Our clients often ask for recommendations on sharpening knives; here is some beneficial information with hot links.
Many think they know how to sharpen a knife. Some do; most don’t really understand the science. If you want a good edge that will last, you must consider certain things. Most important in this deliberation is how you intend to use the knife. Purpose sets the angle of the grind. The chart below will help you determine the angle you want based on how you use your knife.
Armed with the correct information, you can grind the knife at the appropriate angle for its job. Let me just say that a stone and free hand is not the way to go. If you free hand sharpen on a stone, good luck. As a human being, you cannot maintain the consistency needed. Your grind angle will inevitably differ from side to side and point to bolster. You can make it sharp enough but never as sharp as it should get. This performance gap comes from that human-induced variable angle. Frankly, your lifetime heirloom will always fall short of its true potential. At Bliss Knife Works we recommend a knife sharpening kit from Edge Pro. This simple system allows you to set the bevel you need and sharpen precisely with ease. A home use model costs around $165.00; use it once and you will never use anything else. Folks tell us that using this equipment helped them find true love, peace, and contentment–maybe even eternal salvation. That may be a stretch–we cannot verify how their love lives are going–but the knife sharpening kit from Edge Pro is definitely game changer.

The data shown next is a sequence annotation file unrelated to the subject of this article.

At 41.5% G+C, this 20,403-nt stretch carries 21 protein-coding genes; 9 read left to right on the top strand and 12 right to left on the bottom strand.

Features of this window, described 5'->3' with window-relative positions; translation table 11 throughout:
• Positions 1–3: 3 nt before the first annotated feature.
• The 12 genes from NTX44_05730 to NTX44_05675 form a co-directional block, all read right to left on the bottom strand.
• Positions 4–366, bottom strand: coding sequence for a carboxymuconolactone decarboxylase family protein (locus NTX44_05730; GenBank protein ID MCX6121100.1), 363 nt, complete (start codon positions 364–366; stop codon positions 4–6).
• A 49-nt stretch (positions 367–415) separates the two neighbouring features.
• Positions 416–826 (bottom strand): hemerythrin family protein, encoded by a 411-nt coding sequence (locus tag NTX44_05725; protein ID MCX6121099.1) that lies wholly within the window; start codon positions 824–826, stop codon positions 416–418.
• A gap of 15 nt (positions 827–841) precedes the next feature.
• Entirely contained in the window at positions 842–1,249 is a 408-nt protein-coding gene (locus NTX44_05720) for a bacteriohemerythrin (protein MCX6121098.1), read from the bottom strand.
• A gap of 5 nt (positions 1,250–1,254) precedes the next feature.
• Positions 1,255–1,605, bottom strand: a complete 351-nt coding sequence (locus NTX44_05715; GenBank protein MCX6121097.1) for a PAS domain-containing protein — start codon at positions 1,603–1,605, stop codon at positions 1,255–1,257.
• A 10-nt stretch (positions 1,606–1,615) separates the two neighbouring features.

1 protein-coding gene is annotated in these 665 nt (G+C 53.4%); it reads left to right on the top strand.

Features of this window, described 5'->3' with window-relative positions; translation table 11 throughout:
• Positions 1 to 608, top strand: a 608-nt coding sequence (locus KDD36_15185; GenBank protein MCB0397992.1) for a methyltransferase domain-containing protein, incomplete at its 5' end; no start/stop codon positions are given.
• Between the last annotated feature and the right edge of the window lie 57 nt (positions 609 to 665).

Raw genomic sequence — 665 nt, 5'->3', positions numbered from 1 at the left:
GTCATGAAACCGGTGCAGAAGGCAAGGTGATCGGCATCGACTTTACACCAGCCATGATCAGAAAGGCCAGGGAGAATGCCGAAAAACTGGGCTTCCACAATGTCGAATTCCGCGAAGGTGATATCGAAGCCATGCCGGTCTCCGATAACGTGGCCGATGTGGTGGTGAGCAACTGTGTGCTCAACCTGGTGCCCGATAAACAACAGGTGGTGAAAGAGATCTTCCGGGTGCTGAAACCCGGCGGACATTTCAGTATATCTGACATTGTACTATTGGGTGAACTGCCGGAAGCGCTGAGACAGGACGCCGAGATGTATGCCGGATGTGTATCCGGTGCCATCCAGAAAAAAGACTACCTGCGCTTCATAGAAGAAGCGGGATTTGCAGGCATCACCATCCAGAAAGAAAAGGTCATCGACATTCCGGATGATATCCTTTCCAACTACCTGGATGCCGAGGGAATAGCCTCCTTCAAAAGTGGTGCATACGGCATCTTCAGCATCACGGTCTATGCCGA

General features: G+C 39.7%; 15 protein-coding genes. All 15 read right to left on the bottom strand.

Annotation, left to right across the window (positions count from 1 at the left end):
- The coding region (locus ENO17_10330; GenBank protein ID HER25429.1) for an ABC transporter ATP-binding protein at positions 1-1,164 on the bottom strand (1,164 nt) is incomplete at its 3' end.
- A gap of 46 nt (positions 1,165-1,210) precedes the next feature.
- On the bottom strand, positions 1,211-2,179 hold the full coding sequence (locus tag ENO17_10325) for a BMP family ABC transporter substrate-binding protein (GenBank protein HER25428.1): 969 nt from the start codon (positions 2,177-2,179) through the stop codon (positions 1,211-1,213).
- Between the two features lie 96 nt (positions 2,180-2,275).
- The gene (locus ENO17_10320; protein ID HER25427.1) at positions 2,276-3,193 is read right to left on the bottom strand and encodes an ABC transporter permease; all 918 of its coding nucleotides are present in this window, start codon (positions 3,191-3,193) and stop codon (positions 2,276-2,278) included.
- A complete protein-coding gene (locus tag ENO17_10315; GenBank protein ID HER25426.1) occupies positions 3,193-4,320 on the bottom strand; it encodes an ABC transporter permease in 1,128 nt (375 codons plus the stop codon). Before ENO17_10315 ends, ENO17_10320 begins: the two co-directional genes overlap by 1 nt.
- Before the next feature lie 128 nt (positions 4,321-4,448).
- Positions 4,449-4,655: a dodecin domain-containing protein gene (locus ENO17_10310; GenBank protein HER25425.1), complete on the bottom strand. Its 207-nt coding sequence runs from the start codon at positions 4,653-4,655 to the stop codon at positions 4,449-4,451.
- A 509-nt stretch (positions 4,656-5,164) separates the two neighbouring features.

A couple more tips to help you.
First, a knife steel is not supposed to sharpen a knife edge. Its purpose is to knock off the dings on the edge of a junk steel knife and make it relatively straight again. If you have a knife made of good steel you won’t need one. Most knives are made from soft junk steel. Do your homework and get a good set of knives. Remember, your decisions not only affect you but all the people around you. Please, for the sake of those around you who you love, buy good knives.
Have you ever seen someone spit on a sharpening stone and then start grinding away? Don’t be that guy. If you are sharpening a Damascus or high carbon steel knife use a cutting oil that is either petroleum based or one that contains rust inhibitors. Water–and that includes spit–will cause corrosion and rust.
The best way to see if you are getting your bevel correct or sharpening the bevel to the edge is to mark the bevel edge with a sharpie marker. This way you can see what areas are actually being removed when you are sharpening. When you grind the marker off completely you are done.
Also, on a traditional 50/50 bevel you should count how many time you run the stone over the edge per side. Be sure to apply the same pressure and do equal passes per side. If you are really serious, you should use an eye magnifier so you can truly see what you are doing to the edge. For about $10.00 you can add professional precision to your sharpening work.
If you take our advice your life will forever be changed for the better. Remember, a knife that isn’t sharp is dangerous!
Cut on friends!